(Morning Star News) – A former sheikh (Islamic teacher) in eastern Uganda has been in hiding since he lost his family for putting his faith in Christ two years ago, but last month he was tricked into a life-threatening encounter.
Mulangira Ibrahim, 27, was on his way to his pastor’s house after a church service on Lake Victoria’s Jaguzi Island, in Mayuge District, the evening of Nov. 16 when he received a telephone call from an unknown person saying the pastor wanted to see him back at the church compound.
Without a second thought, Ibrahim turned around.
“On my way to the church premise, four people stopped me and then got hold of me and started threatening me that if I do not recant Christianity and return to Islam, then they were going to kill me,” Ibrahim told Morning Star News. “I did not answer them, and one began slapping me, while another hit me with a blunt object. As I started screaming for help, I received more blows and from there I lost my consciousness.”
When he came to, he found himself surrounded by police, the pastor and church members, he said. Pastor Charles Musana of the Evangel World Vision Church rushed Ibrahim to a nearby dispensary for medication.
“Ibrahim suffered backache, head and leg injuries, and we found him in a pool of blood,” Pastor Musana said. “We rushed him to a Jaguzi dispensary, and the following day we recorded the incident with the police under police Reference No. SD 14/19/11/2017 on life-threatening violence.”
Ibrahim is now recovering at the pastor’s house.
“The attack was so severe that it will take more than a month for Ibrahim to recover from the multiple injuries,” the pastor said.
Since his conversion two years ago, area Muslims took his wife, Nalunkuma Joweria, and their three children ages 8, 6 and 4, from him upon learning that he had left Islam, he said.
From Butegwa village, Bukooli County in Bugiri District, Ibrahim had been sent to propagate Islam on the island of Jaguzi as the sheikh of Madrasat Noor Islamia Mosque.
On the island, he had a vision in which he saw himself holding a Bible, followed by another in which he was attending Islamic studies in Iran, he said. Most Iranians practice Shia Islam, anathema to Sunni Muslims in Uganda, but in any case Ibrahim said both visions troubled him.
He decided to visit the pastor of the Evangel World Vision Church and, to allay any religious tensions, he asked a small Muslim child from the Islamic school where he taught to accompany him and inform the pastor that he was outside the church offices, Ibrahim said.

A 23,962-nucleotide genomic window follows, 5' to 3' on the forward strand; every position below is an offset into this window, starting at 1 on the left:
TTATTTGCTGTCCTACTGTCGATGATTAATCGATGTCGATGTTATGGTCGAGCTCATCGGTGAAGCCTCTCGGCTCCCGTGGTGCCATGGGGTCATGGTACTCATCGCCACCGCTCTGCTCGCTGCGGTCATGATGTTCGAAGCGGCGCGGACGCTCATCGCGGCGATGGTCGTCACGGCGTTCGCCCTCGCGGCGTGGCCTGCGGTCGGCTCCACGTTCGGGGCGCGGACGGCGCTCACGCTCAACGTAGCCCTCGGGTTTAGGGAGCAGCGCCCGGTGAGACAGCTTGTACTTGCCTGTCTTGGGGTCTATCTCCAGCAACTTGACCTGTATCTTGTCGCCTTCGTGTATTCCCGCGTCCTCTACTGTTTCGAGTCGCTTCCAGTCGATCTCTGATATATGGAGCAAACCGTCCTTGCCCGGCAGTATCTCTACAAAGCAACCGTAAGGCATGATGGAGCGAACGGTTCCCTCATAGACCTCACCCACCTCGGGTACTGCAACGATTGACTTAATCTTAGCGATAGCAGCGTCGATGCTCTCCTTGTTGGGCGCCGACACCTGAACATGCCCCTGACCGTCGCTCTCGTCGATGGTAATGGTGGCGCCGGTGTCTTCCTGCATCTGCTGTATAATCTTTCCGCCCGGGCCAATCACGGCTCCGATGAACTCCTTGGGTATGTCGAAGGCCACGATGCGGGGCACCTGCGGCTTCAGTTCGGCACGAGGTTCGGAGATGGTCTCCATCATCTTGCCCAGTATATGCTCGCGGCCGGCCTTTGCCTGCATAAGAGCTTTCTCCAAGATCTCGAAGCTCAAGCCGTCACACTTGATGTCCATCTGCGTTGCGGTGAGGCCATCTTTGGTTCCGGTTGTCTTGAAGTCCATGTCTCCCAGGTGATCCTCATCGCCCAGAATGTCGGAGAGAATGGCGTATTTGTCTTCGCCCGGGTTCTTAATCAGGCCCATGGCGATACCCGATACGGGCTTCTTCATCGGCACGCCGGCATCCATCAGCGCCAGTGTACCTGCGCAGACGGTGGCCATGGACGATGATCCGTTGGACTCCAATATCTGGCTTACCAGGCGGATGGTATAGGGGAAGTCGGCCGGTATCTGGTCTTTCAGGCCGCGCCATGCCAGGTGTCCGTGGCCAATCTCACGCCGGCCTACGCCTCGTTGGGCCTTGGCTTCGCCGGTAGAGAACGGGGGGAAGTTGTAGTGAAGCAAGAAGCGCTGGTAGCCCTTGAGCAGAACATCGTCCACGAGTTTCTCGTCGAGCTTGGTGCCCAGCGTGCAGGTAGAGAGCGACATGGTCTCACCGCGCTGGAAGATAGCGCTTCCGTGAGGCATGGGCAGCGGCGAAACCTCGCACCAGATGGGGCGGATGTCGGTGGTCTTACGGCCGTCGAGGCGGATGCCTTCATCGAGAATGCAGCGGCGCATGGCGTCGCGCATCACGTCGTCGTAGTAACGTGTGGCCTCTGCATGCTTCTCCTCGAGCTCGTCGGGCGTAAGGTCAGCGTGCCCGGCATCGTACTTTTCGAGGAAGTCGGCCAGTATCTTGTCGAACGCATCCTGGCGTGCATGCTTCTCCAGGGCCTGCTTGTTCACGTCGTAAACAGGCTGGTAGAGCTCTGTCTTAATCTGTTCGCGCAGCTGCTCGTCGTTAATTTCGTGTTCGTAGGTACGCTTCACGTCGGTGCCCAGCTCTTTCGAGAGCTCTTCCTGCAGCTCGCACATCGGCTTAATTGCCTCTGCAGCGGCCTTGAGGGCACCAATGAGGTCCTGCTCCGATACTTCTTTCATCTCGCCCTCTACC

Upon arrival to the door of the church building, he said, he was temporarily blinded in such a way that he fell to the ground, and the child became frightened and ran to the nearby mosque shouting, “The sheikh has been killed by the Christians.”
The pastor said he came out of his office and found Ibrahim on the ground praising Jesus. Muslims who dashed to the site also found Ibrahim praising Jesus Christ as Lord. They beat him before fleeing when a large number of Christians arrived. It was Oct. 4, 2015.
The area Muslims went to Ibrahim’s house and took away his wife and children. Ibrahim said they left behind a written note that he should not return to the house, which they had rented for him. They also terminated his services as sheikh of Madrasat Noor Islamia Mosque.
Back at his home in Butegwa village, his Muslim family took his house away and sold its plot of land, rendering him homeless, he said.
“Since then, life became very difficult for me,” Ibrahim told Morning Star News. “I had no place to lay my head. But thank God the church gave me a place to reside within the church compound.”
Immediately after becoming a Christian, Ibrahim began receiving threatening messages.
“For the last two years I have confined myself within the church compound and pastor’s house, which is 1.5 kilometers away, as Muslims are continually posting messages that they needed my head because I ditched Islam,” he told Morning Star News by phone.
Police are investigating the Nov. 16 assault but have not arrested anyone, sources said.
The incident is one of many recent attacks by non-state figures on Christians in eastern Uganda. Uganda’s constitution and other laws provide for religious freedom, including the right to propagate one’s faith and convert from one faith to another.
Muslims make up no more than 12 percent of Uganda’s population, with many concentrated in the eastern part of the country.